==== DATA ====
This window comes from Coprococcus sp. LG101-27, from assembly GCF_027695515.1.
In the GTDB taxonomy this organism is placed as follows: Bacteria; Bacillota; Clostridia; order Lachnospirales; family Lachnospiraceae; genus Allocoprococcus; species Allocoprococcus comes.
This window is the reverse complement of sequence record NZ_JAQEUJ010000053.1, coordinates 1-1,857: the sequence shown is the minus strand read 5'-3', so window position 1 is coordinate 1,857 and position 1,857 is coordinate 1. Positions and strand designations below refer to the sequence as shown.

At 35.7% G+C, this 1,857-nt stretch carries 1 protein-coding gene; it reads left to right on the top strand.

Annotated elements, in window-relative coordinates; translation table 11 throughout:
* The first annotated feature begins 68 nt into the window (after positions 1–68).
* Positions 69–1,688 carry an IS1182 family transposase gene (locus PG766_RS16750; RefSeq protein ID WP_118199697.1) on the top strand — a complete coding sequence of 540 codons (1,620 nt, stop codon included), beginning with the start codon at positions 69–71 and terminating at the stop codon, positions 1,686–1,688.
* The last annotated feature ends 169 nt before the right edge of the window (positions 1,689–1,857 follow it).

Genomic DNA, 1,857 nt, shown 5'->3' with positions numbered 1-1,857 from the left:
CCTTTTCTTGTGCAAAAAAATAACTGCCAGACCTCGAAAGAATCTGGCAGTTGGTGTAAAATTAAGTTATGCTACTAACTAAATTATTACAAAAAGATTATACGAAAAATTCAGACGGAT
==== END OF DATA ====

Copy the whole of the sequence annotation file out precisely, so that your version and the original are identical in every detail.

This window comes from Coprococcus sp. LG101-27, from assembly GCF_027695515.1.
In the GTDB taxonomy this organism is placed as follows: Bacteria; Bacillota; Clostridia; order Lachnospirales; family Lachnospiraceae; genus Allocoprococcus; species Allocoprococcus comes.
This window is the reverse complement of sequence record NZ_JAQEUJ010000053.1, coordinates 1-1,857: the sequence shown is the minus strand read 5'-3', so window position 1 is coordinate 1,857 and position 1,857 is coordinate 1. Positions and strand designations below refer to the sequence as shown.

At 35.7% G+C, this 1,857-nt stretch carries 1 protein-coding gene; it reads left to right on the top strand.

Annotated elements, in window-relative coordinates; translation table 11 throughout:
* The first annotated feature begins 68 nt into the window (after positions 1–68).
* Positions 69–1,688 carry an IS1182 family transposase gene (locus PG766_RS16750; RefSeq protein ID WP_118199697.1) on the top strand — a complete coding sequence of 540 codons (1,620 nt, stop codon included), beginning with the start codon at positions 69–71 and terminating at the stop codon, positions 1,686–1,688.
* The last annotated feature ends 169 nt before the right edge of the window (positions 1,689–1,857 follow it).

Genomic DNA, 1,857 nt, shown 5'->3' with positions numbered 1-1,857 from the left:
CCTTTTCTTGTGCAAAAAAATAACTGCCAGACCTCGAAAGAATCTGGCAGTTGGTGTAAAATTAAGTTATGCTACTAACTAAATTATTACAAAAAGATTATACGAAAAATTCAGACGGAT